Question about lot sizes and account balance

Discussion in 'Risk Management' started by alexander1994, Jan 17, 2018.

  1. Hello,

    surely you know the position size calculator of Myfxbook:

    Playing around with it a result kept popping up over and over again that I don't know what to make of. Assuming an account balance of $10.000, a risk ratio of 0.6% and a stop loss of 40. Applying that, for example, to the USD/JPY and it says I can trade 0.166 lots. That is more than I have in my account and I wonder how that can possibly be the case assuming that this calculator does not factor in leverage, so 1:1.

    With other pairs the number of lots even gets bigger. So, my question is how I can possibly trade more money than I have in my account (again, assuming the calculator works without leverage and assuming an account with leverage 1:1).
  2. Onra


    You want to risk $ 60,- on that trade, meaning with a stoploss of 40 pips; you should trade 0,166 lot. That's a little over 1/10th of a whole lot and a very small size...
  3. Xela


    He knows this already. Clearly it doesn't answer his question, does it? ;)

    The calculator (correctly) doesn't factor in leverage, because leverage has nothing to do with the calculation you're asking it to perform.

    All the calculator is working out for you is the answer to this question: "given my stop-loss size, the value per pip, and the amount of money I'm willing to expose to risk on the trade (derived from my total funds and the fraction of that I select as my percentage per trade risk-exposure parameter) what's the maximum number of lots/mini-lots/micro-lots I can buy?"

    It says nothing at all about whether you can actually afford to buy them without using leverage. The reality is that almost no retail forex trader is trading without leverage, so it wouldn't be very helpful information.

    You can't. That's why you use leverage.
    alexander1994 likes this.
  4. Ah, thank you, Xela, that cleared it up for me. Leverage does not have to be all that dangerous given a reasonable risk managment.

    So, what would be a good leverage to set for an account?
    Xela likes this.
  5. Xela


    Absolutely right - leverage is not in itself dangerous: it's the ways it can be (ab)used by people who overleverage, and have unreasonable expectations of how quickly they can grow their account, and have poor (or no) risk-management skills, that cause the problems. (And they do tend to be the same people!).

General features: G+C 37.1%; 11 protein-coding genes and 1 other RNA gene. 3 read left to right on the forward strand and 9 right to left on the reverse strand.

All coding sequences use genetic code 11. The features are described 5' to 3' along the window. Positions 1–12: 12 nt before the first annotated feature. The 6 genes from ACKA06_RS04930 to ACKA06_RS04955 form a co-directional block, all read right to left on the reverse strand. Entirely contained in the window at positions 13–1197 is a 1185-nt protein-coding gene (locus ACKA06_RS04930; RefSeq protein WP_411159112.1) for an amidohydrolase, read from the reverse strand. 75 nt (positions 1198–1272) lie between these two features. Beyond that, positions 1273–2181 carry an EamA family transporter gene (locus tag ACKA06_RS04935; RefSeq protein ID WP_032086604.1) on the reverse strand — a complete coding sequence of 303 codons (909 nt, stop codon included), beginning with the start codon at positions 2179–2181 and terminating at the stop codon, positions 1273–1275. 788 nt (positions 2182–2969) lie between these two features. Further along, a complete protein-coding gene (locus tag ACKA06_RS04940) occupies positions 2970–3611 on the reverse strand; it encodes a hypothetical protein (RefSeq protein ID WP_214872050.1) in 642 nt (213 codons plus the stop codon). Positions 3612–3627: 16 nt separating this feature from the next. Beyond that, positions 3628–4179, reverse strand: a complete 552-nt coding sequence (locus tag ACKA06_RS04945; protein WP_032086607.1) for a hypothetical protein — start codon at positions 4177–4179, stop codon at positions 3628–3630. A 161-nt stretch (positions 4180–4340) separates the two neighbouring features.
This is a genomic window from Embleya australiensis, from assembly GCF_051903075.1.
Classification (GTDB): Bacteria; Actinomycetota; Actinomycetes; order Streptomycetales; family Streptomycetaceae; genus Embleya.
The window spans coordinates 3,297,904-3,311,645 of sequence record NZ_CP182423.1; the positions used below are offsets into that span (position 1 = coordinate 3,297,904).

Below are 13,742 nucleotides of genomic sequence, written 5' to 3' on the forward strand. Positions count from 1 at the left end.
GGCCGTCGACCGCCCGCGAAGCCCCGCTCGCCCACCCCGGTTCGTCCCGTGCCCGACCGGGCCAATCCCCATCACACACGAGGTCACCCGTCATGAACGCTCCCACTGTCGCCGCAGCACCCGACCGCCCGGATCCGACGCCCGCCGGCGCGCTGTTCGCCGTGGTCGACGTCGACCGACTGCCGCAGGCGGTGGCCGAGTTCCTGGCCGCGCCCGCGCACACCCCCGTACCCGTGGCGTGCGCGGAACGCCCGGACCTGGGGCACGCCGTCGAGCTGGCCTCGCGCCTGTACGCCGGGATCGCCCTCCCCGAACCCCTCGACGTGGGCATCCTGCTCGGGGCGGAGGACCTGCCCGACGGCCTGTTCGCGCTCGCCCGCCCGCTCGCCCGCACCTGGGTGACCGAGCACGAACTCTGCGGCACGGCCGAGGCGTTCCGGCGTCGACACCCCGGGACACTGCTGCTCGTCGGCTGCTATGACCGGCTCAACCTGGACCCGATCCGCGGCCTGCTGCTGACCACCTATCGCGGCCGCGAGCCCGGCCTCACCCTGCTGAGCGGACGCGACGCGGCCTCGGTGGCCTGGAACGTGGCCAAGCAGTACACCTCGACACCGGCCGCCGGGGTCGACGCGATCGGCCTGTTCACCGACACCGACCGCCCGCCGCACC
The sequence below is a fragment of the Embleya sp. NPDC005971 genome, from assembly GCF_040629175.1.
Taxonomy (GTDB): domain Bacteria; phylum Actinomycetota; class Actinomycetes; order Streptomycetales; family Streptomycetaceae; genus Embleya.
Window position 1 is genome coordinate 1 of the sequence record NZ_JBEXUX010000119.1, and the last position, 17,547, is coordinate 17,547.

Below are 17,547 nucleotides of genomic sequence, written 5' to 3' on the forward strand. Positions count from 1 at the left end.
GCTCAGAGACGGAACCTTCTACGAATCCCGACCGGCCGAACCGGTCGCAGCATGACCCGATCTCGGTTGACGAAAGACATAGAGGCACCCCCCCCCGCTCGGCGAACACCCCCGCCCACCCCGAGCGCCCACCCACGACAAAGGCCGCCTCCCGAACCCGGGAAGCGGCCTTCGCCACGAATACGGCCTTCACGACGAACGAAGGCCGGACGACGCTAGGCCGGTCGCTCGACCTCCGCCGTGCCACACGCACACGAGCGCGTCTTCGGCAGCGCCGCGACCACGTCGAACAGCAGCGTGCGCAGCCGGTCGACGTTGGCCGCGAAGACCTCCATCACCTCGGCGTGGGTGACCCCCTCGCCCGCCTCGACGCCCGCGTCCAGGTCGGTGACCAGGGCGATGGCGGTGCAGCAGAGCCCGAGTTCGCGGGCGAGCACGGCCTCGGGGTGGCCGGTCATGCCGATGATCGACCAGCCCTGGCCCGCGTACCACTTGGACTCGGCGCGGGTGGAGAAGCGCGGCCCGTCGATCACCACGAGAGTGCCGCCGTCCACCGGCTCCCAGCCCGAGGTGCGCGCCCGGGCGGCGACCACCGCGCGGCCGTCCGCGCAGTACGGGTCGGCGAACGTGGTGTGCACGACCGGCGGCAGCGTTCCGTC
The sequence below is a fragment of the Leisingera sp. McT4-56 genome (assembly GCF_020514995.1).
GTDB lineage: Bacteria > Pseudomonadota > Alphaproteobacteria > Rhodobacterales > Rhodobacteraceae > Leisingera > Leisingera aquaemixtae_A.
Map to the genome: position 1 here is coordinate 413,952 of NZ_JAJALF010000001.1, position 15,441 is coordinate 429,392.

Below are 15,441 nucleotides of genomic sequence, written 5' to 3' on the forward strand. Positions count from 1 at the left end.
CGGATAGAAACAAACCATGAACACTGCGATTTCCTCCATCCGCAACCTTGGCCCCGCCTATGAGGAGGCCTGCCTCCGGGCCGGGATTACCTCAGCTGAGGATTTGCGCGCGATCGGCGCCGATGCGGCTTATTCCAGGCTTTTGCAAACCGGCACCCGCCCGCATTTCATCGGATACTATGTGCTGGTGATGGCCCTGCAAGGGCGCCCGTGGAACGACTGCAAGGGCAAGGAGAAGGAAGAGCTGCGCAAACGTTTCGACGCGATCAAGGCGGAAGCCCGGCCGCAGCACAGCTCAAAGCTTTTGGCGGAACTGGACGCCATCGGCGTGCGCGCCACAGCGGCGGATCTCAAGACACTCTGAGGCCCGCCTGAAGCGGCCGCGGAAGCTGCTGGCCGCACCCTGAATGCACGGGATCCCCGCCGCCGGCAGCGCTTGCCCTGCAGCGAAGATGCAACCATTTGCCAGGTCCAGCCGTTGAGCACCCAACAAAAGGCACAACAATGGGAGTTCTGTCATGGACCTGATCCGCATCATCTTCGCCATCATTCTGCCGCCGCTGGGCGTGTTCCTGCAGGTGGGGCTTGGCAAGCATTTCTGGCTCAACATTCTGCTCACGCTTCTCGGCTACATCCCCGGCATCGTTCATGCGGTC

Unfortunately, for all the reasons and in all the ways mentioned here, many counterparty market-makers in the forex world, who are pretending to be "brokers", use the undoubted lure of very high leverage facilities as a way of attracting exactly the customers (I nearly said "victims"!) they want to trade against them.

    Throughout my days as a spot forex trader, I always used 50/1 or 100/1 leverage, myself, just because it made everything quick and easy to work out.

    In some countries (e.g. America) 50/1 is now the maximum allowed by law.

    Again, I don't think it matters all that much in itself: it's your overall risk-management skills that determine your fortune, really.
    Last edited: Jan 17, 2018
    speedo and alexander1994 like this.
  6. Indeed. This problem of which broker I can trust was one that gave me headache right from the beginning when I began learning about trading. I think with IC Markets I have found a good ECN broker (though I have not yet opened a live account, just a demo account, because I first want to get the basics of trading down).
  7. Why does the lot size vary greatly depending on the currency pair at all? A lot is 100000 units of the base currency of a currency pair, so regarding for example the pairs USD/JPY, USD/MXN and USD/SEK (assuming the account currency is USD) they all should trade the same lot size given the same risk ratio and number of pips for stop loss. However, that is clearly not the case, it depends on the exchange rate. Why is that? If a lot is 100000 units of the base currency, then the amount of currency that the position size is worth in another currency should have no impact?
  8. kellys


    Worry more about your 'effective' leverage, than broker leverage.